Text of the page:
Making Patterns with Wang Tiles

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Wang tiles (constructed in 1961 by Hao Wang) are a set of 13 squares with the diagonals of each square dividing it into four colored triangles.


Wang packed these squares in the plane in the usual checkerboard pattern, but without rotating or reflecting them, and under the condition that when two squares shared an edge, the colors on opposite sides of the edge had to match. It turned out that these 13 tiles can only tile the plane aperiodically. Wang tiles have applications in areas like DNA computing and textures in computer graphics; they are related to cellular automata and Turing machines.

This Demonstration is a variation on this idea.

The original 13 tiles and all of their rotations and reflections form an ordered list of 60 tiles.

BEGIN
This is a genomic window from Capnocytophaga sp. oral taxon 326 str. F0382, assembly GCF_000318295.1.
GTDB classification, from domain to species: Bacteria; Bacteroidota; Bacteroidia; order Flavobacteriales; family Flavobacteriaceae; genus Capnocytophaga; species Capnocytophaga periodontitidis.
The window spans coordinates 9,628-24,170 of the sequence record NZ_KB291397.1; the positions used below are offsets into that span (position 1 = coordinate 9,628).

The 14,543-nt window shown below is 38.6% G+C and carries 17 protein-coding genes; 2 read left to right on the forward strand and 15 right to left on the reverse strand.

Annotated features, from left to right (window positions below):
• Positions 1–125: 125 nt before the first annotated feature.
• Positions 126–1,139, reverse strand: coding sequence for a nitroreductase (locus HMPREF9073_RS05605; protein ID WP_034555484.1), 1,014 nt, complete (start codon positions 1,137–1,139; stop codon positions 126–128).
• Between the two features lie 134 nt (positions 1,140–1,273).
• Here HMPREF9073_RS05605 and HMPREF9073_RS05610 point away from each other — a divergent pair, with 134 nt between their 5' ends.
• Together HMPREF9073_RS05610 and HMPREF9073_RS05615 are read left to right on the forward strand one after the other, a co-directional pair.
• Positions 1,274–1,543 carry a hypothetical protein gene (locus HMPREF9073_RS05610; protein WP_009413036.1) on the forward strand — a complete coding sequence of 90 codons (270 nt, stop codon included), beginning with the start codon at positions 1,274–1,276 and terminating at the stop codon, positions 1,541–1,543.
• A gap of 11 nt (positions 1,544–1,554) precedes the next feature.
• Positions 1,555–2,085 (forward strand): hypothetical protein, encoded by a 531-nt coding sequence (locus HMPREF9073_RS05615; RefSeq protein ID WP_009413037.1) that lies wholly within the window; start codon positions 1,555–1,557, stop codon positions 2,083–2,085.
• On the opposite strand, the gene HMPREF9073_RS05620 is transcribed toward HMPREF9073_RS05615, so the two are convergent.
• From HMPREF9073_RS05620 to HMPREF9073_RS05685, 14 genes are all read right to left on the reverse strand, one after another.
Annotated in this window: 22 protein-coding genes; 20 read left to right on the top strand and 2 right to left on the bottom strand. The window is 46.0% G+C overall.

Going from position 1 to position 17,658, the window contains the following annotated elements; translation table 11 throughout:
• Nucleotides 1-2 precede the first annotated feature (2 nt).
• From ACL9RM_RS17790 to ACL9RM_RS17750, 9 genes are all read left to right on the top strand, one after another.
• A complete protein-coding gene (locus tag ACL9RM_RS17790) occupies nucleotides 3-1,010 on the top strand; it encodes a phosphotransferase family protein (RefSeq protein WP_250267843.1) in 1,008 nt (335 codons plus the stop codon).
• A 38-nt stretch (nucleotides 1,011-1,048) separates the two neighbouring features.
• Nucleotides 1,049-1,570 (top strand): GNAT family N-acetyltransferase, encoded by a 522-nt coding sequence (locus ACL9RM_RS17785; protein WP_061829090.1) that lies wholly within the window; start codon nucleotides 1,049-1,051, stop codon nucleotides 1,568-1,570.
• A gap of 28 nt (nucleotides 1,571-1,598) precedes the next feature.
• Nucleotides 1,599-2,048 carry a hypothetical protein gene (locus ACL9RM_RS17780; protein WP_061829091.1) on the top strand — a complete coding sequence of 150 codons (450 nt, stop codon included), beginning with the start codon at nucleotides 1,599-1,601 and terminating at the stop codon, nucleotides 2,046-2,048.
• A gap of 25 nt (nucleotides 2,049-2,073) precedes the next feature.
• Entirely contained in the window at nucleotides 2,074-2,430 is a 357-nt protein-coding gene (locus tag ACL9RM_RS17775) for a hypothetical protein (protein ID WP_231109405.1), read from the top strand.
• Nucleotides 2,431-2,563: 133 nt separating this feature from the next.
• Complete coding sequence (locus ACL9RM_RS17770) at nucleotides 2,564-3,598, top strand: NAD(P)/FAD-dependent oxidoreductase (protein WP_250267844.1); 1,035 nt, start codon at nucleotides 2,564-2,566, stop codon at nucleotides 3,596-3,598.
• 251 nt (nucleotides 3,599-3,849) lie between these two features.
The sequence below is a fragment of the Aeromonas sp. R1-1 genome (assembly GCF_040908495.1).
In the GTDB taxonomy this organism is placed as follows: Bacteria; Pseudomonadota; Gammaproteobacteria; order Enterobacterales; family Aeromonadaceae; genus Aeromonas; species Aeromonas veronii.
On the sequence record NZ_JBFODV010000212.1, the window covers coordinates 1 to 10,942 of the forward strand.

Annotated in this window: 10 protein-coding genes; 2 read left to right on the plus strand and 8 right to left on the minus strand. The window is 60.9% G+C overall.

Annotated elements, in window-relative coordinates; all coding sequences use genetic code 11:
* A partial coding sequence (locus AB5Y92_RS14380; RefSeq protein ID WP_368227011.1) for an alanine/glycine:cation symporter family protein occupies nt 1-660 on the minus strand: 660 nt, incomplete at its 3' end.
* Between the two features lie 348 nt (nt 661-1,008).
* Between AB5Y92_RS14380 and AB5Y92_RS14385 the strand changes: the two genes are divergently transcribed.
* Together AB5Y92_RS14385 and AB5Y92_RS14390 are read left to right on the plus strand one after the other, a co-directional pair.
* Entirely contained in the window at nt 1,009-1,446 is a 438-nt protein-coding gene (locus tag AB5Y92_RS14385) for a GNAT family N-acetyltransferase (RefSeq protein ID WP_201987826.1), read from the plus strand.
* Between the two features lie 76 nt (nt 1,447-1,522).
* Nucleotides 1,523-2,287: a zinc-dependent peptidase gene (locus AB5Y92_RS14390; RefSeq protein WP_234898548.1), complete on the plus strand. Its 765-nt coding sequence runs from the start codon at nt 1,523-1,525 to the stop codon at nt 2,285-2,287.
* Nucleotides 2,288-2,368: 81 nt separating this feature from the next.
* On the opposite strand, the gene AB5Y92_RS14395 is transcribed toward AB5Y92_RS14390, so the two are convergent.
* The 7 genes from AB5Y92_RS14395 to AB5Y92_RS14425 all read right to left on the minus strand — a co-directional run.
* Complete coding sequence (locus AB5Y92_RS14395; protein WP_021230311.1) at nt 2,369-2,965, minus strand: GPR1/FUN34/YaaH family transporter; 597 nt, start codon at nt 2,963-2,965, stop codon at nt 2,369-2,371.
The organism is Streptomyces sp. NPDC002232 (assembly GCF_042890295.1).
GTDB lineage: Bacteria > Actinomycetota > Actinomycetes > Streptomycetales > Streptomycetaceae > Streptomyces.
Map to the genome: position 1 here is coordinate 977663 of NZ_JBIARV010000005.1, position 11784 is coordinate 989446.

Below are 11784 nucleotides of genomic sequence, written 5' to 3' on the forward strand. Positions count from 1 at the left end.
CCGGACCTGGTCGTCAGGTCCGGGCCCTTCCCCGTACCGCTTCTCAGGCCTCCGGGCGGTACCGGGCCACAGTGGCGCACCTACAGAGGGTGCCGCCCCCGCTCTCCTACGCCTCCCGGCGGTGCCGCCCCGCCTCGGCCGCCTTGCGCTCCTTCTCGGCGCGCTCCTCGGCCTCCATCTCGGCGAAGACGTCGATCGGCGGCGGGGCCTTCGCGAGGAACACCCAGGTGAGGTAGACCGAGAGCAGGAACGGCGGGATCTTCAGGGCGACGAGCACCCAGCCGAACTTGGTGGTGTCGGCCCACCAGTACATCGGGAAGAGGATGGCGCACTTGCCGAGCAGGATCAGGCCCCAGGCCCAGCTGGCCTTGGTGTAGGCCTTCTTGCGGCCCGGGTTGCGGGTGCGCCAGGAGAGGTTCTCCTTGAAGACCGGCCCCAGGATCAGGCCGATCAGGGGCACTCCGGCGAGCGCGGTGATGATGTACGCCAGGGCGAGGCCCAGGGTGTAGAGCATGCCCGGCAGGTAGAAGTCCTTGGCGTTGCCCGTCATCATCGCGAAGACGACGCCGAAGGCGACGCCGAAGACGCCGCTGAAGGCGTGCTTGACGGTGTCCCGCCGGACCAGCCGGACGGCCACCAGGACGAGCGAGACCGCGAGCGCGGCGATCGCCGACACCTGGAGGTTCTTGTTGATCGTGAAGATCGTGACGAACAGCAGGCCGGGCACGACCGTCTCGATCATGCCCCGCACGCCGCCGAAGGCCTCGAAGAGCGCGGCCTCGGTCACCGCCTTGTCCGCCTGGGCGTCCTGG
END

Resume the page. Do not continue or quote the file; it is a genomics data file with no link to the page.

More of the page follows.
The packing starts with the tile of at the top left. A new set is formed by shifting cyclically by places to the left. The first tile from that matches is added to the right of the last laid tile or at the beginning of the next row if the last row had tiles. This continues until the packing has size .

The number and subset of tiles used are shown below the completed packing.

If "view" is set to "tiles", the packing of the tiles is shown; if "view" is set to "array", each tile of is assigned a different color and there are five times as many tiles.


Contributed by: Enrique Zeleny (December 2012)
Open content licensed under CC BY-NC-SA




[1] Wikipedia. "Wang Tile." (Oct 12, 2012)

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